658: A Quality so Rare.

Where the purpose of glass is to be seen through, we do not want it tinted nor wavy. In certain kinds of poetry the case may be slightly different; such, for instance, as are intended to display the powers of association and combination in the writer, and to invite and exercise the compass and comprehension of the intelligent… Great painters have always the same task to perform. What is excellent in their art cannot be thought excellent by many, even of those who reason well on ordinary matters, and see clearly beauties elsewhere. All correct perceptions are the effect of careful practice. We little doubt that a mirror would direct us in the most familiar of our features, and that our hand would follow its guidance, until we try to cut a lock of our hair. We have no such criterion to demonstrate our liability to error in judging of poetry; a quality so rare that perhaps no five contemporaries ever were masters of it.

(Walter Savage Landor, Aphorisms. London: George Allen, 1897, pp. 165–166).

658: A Quality so Rare.

655: Genius Cannot Popularize Itself.

While, in order to win popularity and immediate success, it appears to be a necessity to write to a probable public, it is no less true that the greatest minds — those which have influenced the thought, not of individuals, but of the race — have simply written out what was in them; written not for popularity nor fame, nor even for money, but for posterity, for all time.

Primarily, though, I am inclined to think they wrote for themselves, because they could not help it, absolute necessity for expression being one of the laws of genius. A poet sings as does the bird, and a brain that is bursting with thought must give itself vent. Herein lies the difference. The magazinist writes to his public, the genius must form his public; the first must please his audience, and if he succeeds, he has his reward in applause and bouquets. But genius toils during long and apparently fruitless years; he cannot get before the footlights. He is unheard, unappreciated by the public, while too often misunderstood, taunted, and scorned by his private critic. To many people print is the criterion of excellence, and they would not estimate Shakespeare himself in manuscript.

No less than other men would our genius enjoy fame, success, and the ease of wealth, but not for these will he exchange his soul. Genius cannot popularize itself; it must wait for the thought of the times to catch up with it, for it is the very essence of genius that it is before and far away beyond its generation. The greater the genius, the longer the waiting. Remember Hawthorne, the hermit, secluding himself in a bleak New England chamber for seventeen years before his marvellous witchery began to win recognition; Carlyle at Craigan-Puttoch, and again at Cheyne Row tearing his hair over the “French Revolution,” and bitterly reviling in his heart the pigmy public which could “eat; drink, and be merry” on the edge of a no less terrible social abyss. Emerson never won riches, and grand old Walt Whitman has lived in poverty all these years. Shelley, the exile, was banished from Oxford, scorned by his own, robbed of his children, and yet to-day the Clarendon Press is bringing out his “Adonais” in an edition de luxe. Browning lived to realize fame and a sufficiency of success; but read his “Men and Women” to learn if he knew or not the depths of sorrowing disheartenment.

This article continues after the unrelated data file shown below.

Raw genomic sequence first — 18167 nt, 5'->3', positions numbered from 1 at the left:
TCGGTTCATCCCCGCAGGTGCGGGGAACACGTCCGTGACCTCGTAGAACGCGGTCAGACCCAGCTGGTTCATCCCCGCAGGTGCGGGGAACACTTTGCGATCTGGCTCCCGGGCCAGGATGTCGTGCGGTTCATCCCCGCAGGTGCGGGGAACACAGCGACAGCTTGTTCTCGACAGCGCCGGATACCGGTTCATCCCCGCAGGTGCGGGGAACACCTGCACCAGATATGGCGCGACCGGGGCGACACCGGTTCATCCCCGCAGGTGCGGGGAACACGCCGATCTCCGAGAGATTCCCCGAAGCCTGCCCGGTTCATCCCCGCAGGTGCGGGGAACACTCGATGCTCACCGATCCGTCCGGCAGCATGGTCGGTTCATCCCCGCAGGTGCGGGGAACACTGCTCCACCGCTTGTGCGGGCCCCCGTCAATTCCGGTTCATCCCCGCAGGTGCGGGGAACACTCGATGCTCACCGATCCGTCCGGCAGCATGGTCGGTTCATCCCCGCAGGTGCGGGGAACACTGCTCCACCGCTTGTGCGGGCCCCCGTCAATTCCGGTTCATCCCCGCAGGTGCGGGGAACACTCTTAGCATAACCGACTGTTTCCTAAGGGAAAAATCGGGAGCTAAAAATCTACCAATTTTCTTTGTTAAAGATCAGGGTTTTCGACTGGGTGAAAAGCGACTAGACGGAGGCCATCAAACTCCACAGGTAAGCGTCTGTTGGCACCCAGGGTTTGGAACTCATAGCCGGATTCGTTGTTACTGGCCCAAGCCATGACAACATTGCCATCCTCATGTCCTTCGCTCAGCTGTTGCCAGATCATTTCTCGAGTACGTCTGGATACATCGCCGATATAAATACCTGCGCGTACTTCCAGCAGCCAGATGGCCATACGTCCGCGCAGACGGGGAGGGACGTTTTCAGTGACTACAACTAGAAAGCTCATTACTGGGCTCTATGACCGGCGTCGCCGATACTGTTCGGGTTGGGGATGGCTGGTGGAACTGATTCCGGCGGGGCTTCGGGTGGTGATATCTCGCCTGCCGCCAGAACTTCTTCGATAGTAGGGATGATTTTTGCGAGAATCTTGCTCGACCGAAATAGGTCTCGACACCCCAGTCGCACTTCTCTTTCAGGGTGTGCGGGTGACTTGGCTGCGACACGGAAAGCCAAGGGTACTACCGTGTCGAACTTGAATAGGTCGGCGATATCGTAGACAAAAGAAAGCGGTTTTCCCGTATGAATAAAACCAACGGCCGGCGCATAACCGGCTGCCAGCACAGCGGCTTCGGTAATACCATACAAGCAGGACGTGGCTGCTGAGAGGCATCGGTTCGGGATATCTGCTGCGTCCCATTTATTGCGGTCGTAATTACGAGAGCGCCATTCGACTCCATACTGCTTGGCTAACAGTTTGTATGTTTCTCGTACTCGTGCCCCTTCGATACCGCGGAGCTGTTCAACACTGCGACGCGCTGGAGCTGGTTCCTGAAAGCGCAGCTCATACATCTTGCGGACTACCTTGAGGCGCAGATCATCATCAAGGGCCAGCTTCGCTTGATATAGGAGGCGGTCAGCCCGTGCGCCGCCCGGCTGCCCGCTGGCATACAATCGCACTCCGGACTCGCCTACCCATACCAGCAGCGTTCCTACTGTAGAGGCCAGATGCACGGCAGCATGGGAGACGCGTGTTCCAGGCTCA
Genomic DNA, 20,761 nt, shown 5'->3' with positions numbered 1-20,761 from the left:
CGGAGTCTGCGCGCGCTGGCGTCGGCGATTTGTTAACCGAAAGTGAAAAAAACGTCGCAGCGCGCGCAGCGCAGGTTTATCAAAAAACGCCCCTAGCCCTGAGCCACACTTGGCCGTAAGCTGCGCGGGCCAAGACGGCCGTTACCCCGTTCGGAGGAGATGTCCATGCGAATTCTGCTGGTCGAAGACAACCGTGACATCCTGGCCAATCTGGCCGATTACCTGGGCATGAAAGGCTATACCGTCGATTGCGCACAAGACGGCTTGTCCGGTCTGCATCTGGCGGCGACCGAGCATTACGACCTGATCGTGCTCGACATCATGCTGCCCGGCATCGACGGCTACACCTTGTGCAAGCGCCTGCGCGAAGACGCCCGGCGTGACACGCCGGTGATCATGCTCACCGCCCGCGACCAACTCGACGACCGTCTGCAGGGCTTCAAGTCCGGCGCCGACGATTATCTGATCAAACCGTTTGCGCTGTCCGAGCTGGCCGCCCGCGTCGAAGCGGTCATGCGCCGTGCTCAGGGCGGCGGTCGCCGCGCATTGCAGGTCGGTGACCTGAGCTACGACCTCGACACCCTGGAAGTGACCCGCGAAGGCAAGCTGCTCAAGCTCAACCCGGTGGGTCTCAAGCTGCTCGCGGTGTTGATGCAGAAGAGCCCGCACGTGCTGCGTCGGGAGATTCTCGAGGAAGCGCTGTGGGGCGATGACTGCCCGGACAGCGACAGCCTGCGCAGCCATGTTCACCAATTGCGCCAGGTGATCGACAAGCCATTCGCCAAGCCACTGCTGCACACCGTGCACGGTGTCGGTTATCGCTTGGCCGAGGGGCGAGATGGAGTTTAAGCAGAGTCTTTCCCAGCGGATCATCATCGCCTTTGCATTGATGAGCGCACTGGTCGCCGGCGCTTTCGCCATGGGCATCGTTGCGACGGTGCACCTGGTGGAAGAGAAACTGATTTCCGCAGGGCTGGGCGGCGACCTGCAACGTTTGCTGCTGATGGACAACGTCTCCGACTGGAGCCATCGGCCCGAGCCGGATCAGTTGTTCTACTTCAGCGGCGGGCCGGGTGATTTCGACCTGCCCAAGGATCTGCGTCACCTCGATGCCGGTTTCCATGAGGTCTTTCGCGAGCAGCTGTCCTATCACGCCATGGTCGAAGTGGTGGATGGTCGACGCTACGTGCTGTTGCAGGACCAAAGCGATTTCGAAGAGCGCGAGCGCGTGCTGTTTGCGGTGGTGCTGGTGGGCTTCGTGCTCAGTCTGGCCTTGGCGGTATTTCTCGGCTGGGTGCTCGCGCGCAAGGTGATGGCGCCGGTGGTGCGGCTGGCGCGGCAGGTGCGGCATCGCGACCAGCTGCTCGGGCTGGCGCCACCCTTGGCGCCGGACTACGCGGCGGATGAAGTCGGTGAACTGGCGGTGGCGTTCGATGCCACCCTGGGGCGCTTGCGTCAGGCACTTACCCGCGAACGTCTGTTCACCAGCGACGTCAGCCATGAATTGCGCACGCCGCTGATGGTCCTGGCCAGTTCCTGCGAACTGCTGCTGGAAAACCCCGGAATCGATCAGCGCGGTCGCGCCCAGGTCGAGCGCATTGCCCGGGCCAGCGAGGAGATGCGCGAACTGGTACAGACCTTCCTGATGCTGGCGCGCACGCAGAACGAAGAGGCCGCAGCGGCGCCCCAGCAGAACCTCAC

“Given the conditions, who would be a genius?” cries one, and the answer comes swift: “Surely, not he who asks the question and flaunts the doubt.”

(Jeanie Porter Rudd, “Writing to a Public,” The Writer, Vol. V, 1891, p. 117).

655: Genius Cannot Popularize Itself.

654: The Pestilence of Modern Times.

The men whom the people ought to choose to represent them are too busy to take the jobs. But the politician is waiting for it. He’s the pestilence of modern times. What we should try to do is make politics as local as possible. Keep the politicians near enough to kick them. The villagers who met under the village tree could also hang their politicians to the tree. It’s terrible to contemplate how few politicians are hanged today.

(G.K. Chesterton, Interview to the Cleveland Press, March 1, 1921).

654: The Pestilence of Modern Times.

653: Unbridgeable Gap.

The extraordinary fact about architecture over the last century, however, is just how dominant certain tendencies have been. Aesthetic uniformity among architects is remarkably rigid. Contemporary architecture shuns the classical use of multiple symmetries, intentionally refusing to align windows or other design elements, and preferring unusual geometric forms to satisfying and orderly ones. It follows a number of strict taboos: classical domes and arches are forbidden. A column must never be fluted, symmetrical pitched roofs are an impossibility. Forget about cupolas, spires, cornices, arcades, or anything else that recalls pre-modern civilization. Nothing built today must be mistakable for anything built 100 or more years ago. The rupture between our era and those of the past is absolute, and this unbridgeable gap must be made visible and manifest through the things we build. And since things were lovely in the past, they must, of necessity, be ugly now.

(Brianna Rennix & Nathan J. Robinson, “Why You Hate Contemporary Architecture,” Current Affairs, October 21, 2017).

653: Unbridgeable Gap.